Concussion is a condition in which the brain is not working normally following a blow to the head. The brain looks normal, but its ability to function is not.
Patients can be seen by Texas Children's experts in Sports Medicine.
Causes & Risk Factors
A concussion can occur following a direct blow to the head, or when the body and head accelerate or decelerate quickly. Concussions are common in sports, especially in sports that involve contact, such as soccer and basketball, or actual collisions, like football and hockey. Children seem to be more susceptible to concussions than adults.
Symptoms & Types
Common symptoms of a concussion include:
- Balance problems
- Blurry vision
- Difficulty remembering
- Difficulty concentrating
- Trouble sleeping
- Sensitivity to bright light or loud noises
Most concussion symptoms last only a short time (minutes to hours), but can last much longer (days to weeks).
Diagnosis & Tests
There is no single test to diagnose a concussion. A health care provider makes the diagnosis of concussion based on a history of a blow to the head, a report of symptoms such as those described above, and the absence of signs or symptoms that would indicate a more serious problem, such as bleeding in the head or bruising of the brain. CT scans and MRI scans can be useful in making sure a child does not have a more serious problem, like bleeding in the head. Patients with concussions have normal CT or MRI scans. Patients also may be asked to perform tests on a computer (such as CogSport or ImPACT) to help assess how well their brain is working.
Treatment & Care
The main treatment for a concussion is rest. This includes avoiding all exercise and sport activities until the symptoms are completely gone. Rest also includes “brain rest,” including spending a minimum amount of time on the phone or texting, and may include a reduced homework load for school-age patients (your doctor can write a note asking teachers to reduce the workload while the child recovers). Brain rest also means no gaming, web-surfing, or use of social media. Rest for a concussion also includes plenty of sleep. The healthcare provider will usually recommend or prescribe medicine for the headache, and may also recommend medicine to help with dizziness and nausea, or to help with sleep.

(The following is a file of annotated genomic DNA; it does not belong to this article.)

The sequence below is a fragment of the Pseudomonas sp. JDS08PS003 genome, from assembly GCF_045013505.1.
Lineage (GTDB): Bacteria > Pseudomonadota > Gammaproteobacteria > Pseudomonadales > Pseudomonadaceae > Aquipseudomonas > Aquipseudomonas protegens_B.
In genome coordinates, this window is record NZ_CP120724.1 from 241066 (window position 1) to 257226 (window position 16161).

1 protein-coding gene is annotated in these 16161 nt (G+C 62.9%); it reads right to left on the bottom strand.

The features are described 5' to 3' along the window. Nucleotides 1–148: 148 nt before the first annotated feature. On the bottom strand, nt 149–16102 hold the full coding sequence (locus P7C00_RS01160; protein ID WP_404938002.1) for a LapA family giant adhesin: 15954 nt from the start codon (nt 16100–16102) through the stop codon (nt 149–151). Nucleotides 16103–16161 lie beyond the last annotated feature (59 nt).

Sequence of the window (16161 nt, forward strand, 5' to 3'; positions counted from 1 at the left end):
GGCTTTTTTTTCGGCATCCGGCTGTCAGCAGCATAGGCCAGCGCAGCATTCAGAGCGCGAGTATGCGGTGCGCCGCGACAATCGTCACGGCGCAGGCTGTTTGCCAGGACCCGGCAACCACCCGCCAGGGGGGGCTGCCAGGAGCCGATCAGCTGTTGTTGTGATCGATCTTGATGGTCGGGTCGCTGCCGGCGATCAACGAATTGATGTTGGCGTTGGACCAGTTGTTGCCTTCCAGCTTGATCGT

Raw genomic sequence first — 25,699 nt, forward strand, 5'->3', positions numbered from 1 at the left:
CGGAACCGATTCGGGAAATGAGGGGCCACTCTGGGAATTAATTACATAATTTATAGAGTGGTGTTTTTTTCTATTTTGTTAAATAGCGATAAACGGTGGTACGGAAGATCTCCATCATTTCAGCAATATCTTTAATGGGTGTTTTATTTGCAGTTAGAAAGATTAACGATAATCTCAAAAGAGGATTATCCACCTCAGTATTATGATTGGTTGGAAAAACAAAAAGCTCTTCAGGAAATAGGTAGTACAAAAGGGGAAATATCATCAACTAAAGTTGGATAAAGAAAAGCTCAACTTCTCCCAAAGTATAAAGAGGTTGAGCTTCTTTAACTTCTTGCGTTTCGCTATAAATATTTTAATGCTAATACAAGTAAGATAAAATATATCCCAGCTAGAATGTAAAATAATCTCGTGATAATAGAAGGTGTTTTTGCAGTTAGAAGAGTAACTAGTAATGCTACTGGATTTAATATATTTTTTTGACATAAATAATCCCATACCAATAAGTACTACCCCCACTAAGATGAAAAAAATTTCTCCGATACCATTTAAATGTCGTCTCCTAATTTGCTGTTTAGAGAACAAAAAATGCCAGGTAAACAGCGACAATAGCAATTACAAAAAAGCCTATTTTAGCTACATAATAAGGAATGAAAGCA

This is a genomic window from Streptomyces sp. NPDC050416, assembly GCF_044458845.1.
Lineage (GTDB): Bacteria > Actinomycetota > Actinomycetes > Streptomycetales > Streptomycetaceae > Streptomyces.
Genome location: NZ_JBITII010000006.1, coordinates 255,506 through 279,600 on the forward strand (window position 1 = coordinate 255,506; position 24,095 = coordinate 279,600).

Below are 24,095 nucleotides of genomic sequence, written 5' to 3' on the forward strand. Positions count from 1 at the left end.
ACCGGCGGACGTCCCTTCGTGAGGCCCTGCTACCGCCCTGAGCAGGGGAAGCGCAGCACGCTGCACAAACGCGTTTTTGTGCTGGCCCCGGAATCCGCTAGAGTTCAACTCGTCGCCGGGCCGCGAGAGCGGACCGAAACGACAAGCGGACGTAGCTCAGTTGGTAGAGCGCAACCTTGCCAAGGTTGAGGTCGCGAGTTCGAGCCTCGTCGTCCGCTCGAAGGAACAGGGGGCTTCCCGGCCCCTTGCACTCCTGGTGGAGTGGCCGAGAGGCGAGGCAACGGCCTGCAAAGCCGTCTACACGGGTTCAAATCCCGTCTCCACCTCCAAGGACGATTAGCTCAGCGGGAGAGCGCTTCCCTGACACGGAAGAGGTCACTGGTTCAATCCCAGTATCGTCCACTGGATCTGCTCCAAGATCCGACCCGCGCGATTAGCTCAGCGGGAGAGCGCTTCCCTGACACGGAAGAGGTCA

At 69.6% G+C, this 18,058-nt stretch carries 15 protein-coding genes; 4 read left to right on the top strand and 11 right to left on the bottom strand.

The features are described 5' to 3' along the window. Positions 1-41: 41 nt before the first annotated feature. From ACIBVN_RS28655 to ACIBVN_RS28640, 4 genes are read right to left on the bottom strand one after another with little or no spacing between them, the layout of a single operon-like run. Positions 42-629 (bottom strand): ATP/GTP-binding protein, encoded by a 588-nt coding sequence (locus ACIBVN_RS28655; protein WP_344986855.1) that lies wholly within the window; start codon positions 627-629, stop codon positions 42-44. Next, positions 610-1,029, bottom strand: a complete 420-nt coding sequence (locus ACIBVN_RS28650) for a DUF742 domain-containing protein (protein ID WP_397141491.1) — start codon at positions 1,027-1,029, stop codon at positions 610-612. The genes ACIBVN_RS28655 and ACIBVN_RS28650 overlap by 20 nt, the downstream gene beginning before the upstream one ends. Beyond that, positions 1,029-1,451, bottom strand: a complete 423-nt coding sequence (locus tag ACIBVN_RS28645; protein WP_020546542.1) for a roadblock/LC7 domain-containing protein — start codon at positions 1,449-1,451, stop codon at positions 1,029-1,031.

Living & Managing
It is very important that athletes do not perform any exercise or return to their sport until their symptoms are completely gone and they have been cleared by a physician. Athletes who return to their sport before they are ready may have much more difficulty getting over their symptoms completely, and may run the risk of second impact syndrome.
- Is Youth Football Safe?
- University Interscholatstic League. Concussions and concussion management protocol requirements and information
- Centers for Disease Control and Prevention. Heads up: concussion in high school sports. 2013
References & Sources
McCrory P, Meeuwisse WH, Aubry M et al. Consensus statement on concussion in sport: ther 4th international conference on concussion in sport held in Zurich, November 2012. Br J Sports Med 2013; 47, 250-258.
Halstead ME, Walter KD, and the Council on Sports Medicine & Fitness. Sport-related concussion in children and adolescents. Pediatr 2010; 126: 597-615.